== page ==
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As we reach the halfway point of Westworld, the lines in the sand are very much drawn. ‘The Mother of Exiles’ reintroduces a fan-favourite not seen since season 2; William (Ed Harris) otherwise known as the Man in Black is hallucinating his dead daughter, confronting him with his biggest fears – the biggest one being whether or not he has become the very thing he has dedicated most his life too beating. Charlotte Hale (Tessa Thompson) approaches him and explains she needs his votes in order to stop his company being taken away from him, meaning he has to escape his personal hell in order to save his company. Meanwhile, Bernard (Jeffrey Wright) is hallucinating Dolores (Evan Rachel Wood) and his initial re-creation, and asks Dolores: who else she stole from the park? He is brought back to reality and it is revealed he has a lead on Dolores through Liam (the rich ex-boyfriend she was using) and he and Ashley (Luke Hemsworth) plan to grab him at the party believing he has been swapped for a host – a party Dolores and Caleb (Aaron Paul) also intend to snatch Liam from. Elsewhere, Maeve (Thandie Newton) is given an ultimatum by Serac (Vincent Cassel) as she looks to find out just where Dolores went.
Without a shadow of doubt, ‘Mother of Exiles’ is one of the best episodes of Westworld I have seen for a long time, even – arguably, since the season finale of the first season. It’s pacing, story lines, character parings, score, character development and action scenes are fantastic and make for great viewing. Whilst also progressing the series and revealing some secrets I had assumed would be kept secret until the final episode, and by teasing the potential character development for so many characters. This episode does such a great job in juggling all the characters it has in play, which I don’t think it has been able to do in such a long time, and it does this by pairing characters up perfectly. Having Charlotte pair up with William, two characters who haven’t had much screen time in recent times, and then getting to see Bernard, Ashley meet Dolores and Caleb and having Maeve interact with Serac and later Musashi (Hiroyuki Sanada) and then revealing each host is actually Dolores, meaning each person has been interacting with Dolores this whole time. And allowing the Maeve and Dolores character dynamic to shine as well as the Man in Black and Dolores dynamic to shine, something audiences have been waiting a long time to see which really comes into fruition in the end of the episode, when it is revealed each ‘host-swap’ is actually Dolores and we get to see Williams reaction to this all whilst seeing him all dressed in white, alone and abandoned in a mental asylum. Left with only the company of Dolores, there is a truly wonderful and beautiful scene in which Dolores is back in her ‘farm-outfit’, and it dawns on the audiences that the roles have completely switched, and a complete character reversal has happened to these two characters since the first season. Two characters who were very much hero and villain, one a hero that is a scared farm-girl, the other a mysterious villain who continuously kills the girl. And, now, in that scene we have a scared man, lost and abandoned who is almost positioned as a hero, and a hellbent woman, determined to destroy everything that once put her in a position of such inferiority,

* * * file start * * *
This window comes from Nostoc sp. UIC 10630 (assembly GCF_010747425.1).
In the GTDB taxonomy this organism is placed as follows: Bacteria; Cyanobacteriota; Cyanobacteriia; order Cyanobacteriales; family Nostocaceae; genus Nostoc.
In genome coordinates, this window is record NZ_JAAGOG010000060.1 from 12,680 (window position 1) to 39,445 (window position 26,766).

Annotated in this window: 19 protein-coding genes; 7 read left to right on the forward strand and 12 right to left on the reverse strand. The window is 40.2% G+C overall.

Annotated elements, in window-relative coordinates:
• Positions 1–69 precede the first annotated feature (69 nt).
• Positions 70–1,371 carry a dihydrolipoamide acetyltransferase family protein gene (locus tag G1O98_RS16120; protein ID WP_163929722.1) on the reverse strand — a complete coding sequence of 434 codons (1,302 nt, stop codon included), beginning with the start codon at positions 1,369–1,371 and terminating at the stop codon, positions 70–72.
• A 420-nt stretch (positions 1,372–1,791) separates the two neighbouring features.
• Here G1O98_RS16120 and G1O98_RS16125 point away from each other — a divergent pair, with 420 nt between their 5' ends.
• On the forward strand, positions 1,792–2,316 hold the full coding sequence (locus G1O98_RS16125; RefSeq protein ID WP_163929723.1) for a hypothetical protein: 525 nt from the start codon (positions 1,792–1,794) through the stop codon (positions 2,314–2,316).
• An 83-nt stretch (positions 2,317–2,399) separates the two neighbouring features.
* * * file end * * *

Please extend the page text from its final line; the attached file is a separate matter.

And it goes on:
This episode also has some of the best action that has been seen this season, as there are multiple action scenes spread out throughout the episode, and each scene upping the next. One that was truly incredible was the one between Dolores and Ashley, in which we get to see two character who have never had much interaction, build a dynamic as Dolores insists this isn’t his fight, still believing he is a man. Whilst we also get an action scene between Maeve and Musashi (who is Dolores), where for the first time we see Maeve come up against someone who is stronger than her after the episode before hand set up just how powerful she is. We also get an interaction between Bernard and Caleb, where it’s the first indication to Caleb that Dolores is not all that she seems to be after all, and that has been building throughout the episode as Caleb is surprised by how quickly and easily Dolores is prepared to kill anyone in her way.
Following up from my last review, I had assumed every episode would be based on one of the main characters, considering last week was based around Charlotte Hale, but I wouldn’t say this episode is centred on William. I did really enjoy the scenes we got with him, and Ed Harris is phenomenal as he shows off just how troubled William is and Harris must be praised for making William so menacing and fragile at the same time. But, it seems next week’s episode will be centred on Serac and so maybe there just wasn’t enough story to make William more of a focus in this episode.
WOW! Consider me impressed, I wasn’t sure how Westworld would make me fall back in love with the show considering it’s wildly different from what I loved originally but this episode shows there’s life yet.
Thanks for reading.